June 19-20, 2014
Freie Universität Berlin
Call for Papers
Berlin Program Summer Workshop
In her travels through Eastern Europe in the 1990s, the writer Ruth Ellen Gruber noted that non-Jews were embracing, creating, and marketing an idea of Jewishness that had little to do with the Jews who had lived in the region before the Holocaust. Through practices and cultural products, these “virtual Jews” had come in dialog with “their own visions of Jews and Jewish matters, and themselves.” In recent years, the historian Winson Chu has adapted this concept to show the enactment of a “virtually German” culture that serves commercial interests, European reconciliation, and cosmopolitan credentials in Poland today.
In 2014, the Berlin Program summer workshop will invite papers that expand upon the idea of “virtual Germans” in a variety of constellations, including Germans and German-speakers who have fashioned new identities for themselves abroad, people living in Germany of diverse backgrounds whose German belonging is contested, as well as constructions of Germanness in the virtual realm of cyberspace and in the classroom. This workshop will pay special attention to the global flow of “Germanness” as well as to its local constructions. By exploring such representations and contestations, we can see how new definitions of Germanness arise and how new inclusions and exclusions are made.
This workshop will seek participants from a broad array of disciplines in German Studies. Topics, both historical and contemporary, may include (but are not limited to):
Commerce, Consumerism & Cuisine: When do German businesses highlight or hide their national background, and how has the concept of “Made in Germany” changed in a globalizing world? How have German celebrities such as Karl Lagerfeld and Heidi Klum shaped notions of German identity abroad? How do certain goods and foods, such as the Döner Kebab, become coded as German, and what are the connotations (authentic, ecological, fair trade, regional) that are invoked?
Culture & Entertainment: How do music, theater and the visual arts rely upon and/or construct German identity? How have national and international audiences received and imitated what they see as German in the arts? How do movies, video games, and historical reenactment, especially those dealing with the Second World War, foster and promote stereotypes of German identity?
Diversity: How have Jews, Turks and others been selectively cast as “Germans,” either in Germany or abroad? Have “new Germans” such as Kevin Prince Boateng, Susianna Kentikian, Wladimir Klitschko, Marcel Nguyen, Mesut Özil, and Lukas Podolski become seen as the face of a new Germany? How are they seen abroad in their “homelands”? In non-German speaking countries, how do different communities celebrate, commemorate, and construct their sense of German distinctiveness?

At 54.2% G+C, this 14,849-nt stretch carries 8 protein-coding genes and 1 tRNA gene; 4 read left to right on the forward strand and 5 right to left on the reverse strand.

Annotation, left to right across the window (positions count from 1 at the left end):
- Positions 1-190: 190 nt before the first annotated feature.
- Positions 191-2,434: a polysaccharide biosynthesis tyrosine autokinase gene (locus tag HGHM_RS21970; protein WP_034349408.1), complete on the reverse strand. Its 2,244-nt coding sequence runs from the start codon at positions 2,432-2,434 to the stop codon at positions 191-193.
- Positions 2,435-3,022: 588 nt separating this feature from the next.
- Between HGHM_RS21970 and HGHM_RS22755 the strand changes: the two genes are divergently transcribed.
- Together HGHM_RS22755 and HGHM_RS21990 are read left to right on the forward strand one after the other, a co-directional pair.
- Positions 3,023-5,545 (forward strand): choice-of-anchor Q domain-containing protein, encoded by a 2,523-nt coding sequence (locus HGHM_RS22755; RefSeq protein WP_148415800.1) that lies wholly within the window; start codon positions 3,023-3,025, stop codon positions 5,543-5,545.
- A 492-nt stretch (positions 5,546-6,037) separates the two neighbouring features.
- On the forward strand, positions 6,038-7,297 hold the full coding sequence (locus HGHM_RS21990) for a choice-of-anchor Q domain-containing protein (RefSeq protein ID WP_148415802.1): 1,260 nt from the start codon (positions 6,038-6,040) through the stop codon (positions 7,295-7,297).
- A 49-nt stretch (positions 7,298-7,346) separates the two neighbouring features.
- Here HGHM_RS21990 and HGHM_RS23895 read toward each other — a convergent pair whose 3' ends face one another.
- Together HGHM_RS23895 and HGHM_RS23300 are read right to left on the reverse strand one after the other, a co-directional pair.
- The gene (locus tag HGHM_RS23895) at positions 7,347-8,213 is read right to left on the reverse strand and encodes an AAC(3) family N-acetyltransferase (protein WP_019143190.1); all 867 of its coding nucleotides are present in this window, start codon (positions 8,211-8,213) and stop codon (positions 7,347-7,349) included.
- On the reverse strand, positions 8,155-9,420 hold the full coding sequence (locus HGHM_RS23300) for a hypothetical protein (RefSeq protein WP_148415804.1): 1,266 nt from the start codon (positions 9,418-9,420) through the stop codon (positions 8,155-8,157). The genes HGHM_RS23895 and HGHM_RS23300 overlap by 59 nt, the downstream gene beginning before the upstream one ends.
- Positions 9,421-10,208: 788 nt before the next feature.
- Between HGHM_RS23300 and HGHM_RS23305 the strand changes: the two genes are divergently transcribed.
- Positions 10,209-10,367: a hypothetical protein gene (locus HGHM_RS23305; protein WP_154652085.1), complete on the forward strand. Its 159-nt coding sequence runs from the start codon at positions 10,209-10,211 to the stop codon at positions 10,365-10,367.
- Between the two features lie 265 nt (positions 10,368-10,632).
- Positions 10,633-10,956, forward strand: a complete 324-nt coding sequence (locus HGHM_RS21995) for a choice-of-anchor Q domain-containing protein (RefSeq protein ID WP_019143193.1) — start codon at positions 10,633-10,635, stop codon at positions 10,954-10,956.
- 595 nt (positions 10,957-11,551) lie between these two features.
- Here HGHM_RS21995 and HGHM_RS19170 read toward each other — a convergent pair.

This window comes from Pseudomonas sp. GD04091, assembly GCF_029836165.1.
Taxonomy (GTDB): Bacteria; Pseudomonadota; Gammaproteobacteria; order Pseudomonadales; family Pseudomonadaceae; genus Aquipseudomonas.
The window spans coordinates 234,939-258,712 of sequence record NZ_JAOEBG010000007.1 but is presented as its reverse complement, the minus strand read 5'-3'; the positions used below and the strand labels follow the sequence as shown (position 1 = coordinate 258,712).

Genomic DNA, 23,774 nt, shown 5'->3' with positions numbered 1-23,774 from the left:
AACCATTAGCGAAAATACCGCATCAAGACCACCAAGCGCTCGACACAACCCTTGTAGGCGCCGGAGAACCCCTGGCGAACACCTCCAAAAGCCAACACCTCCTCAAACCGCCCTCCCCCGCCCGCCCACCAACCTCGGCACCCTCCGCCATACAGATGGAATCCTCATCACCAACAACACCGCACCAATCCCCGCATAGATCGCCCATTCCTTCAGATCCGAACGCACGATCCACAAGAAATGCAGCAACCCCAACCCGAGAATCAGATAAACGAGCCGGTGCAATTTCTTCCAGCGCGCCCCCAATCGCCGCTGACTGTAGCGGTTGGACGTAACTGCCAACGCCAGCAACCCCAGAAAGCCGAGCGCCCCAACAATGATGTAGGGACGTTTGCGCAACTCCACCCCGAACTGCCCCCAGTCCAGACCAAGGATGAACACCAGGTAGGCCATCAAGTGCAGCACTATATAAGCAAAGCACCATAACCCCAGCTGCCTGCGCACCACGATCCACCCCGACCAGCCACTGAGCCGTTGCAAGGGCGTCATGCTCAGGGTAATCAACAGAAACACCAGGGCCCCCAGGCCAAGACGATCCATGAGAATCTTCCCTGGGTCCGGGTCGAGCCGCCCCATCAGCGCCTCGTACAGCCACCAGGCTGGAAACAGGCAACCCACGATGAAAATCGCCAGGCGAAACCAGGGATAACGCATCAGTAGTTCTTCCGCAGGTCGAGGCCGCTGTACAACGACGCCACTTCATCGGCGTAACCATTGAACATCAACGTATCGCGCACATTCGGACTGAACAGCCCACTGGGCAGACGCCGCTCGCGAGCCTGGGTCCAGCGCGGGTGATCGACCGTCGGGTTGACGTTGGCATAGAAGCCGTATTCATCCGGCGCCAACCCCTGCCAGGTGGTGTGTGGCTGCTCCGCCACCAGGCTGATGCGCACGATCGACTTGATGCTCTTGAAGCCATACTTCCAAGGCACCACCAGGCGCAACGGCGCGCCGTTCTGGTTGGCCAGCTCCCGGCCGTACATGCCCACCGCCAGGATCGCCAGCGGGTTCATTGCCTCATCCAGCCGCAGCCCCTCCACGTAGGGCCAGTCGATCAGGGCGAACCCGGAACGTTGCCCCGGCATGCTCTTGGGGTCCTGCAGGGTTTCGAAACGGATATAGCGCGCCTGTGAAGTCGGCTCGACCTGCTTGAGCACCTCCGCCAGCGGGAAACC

Language & Travel: How have German concepts made their way into other languages, and how have various foreign language “–isms” become used or misused in Germany? How has German culture and language teaching changed with digital technologies? How do different sites mobilize a German past to try to attract German tourists, and what role does “virtual Germanness” play in heritage travel in Germany?
New Media & Politics: How has the internet allowed new expressions of Germanness to arise? How are debates about security and privacy in the virtual world rooted in Germany’s historical experience? How have these discussions impacted German political culture and policy responses to the challenges of virtual communication?
FORMAT: This workshop serves as a forum for Berlin Program fellows and alumni, but also welcomes current doctoral students, recent PhDs, as well as non-tenured and tenured faculty in any field.
APPLICATION, DEADLINE, NOTIFICATION: Submit a 250-word abstract and short, two-page curriculum vitae (including position, department and institution) in one pdf via email by 15 February 2014 to: firstname.lastname@example.org. Accepted presenters will be notified in mid-March.
REQUIREMENTS: Presenters are required to submit a 25-page paper (MLA style) or excerpt (i.e., chapter, article, etc.) and a one-page bio for circulation to workshop participants by 31 May 2014. All workshop participants are asked to read these submissions, as well as a selection of two or three required readings related to the theme, prior to the workshop. Presenters who do not meet the submission deadline will not be able to present their work.
SUGGESTIONS FOR BACKGROUND READINGS: Presenters will be invited to suggest one text (max. 25 pages) for the plenary session reading list.
WORKSHOP LANGUAGE: English.
WORKSHOP VENUE: Freie Universität Berlin.
FEES: Participation in the workshop is free of charge.
TRAVEL & ACCOMMODATION: Participants are responsible for organizing and paying for their travel and accommodation. We encourage participants to seek funding from their home institutions or alternative sources to cover those costs. Assistance with logistical matters will be provided.
Dr. April Eisman | Iowa State University
Dr. Winson Chu | University of Wisconsin-Milwaukee
Karin Goihl | Freie Universität Berlin, Berlin Program
Dr. Thomas Haakenson | Minneapolis College of Art and Design
Dr. Jenny Wuestenberg | Freie Universität Berlin / European Law School Wiesbaden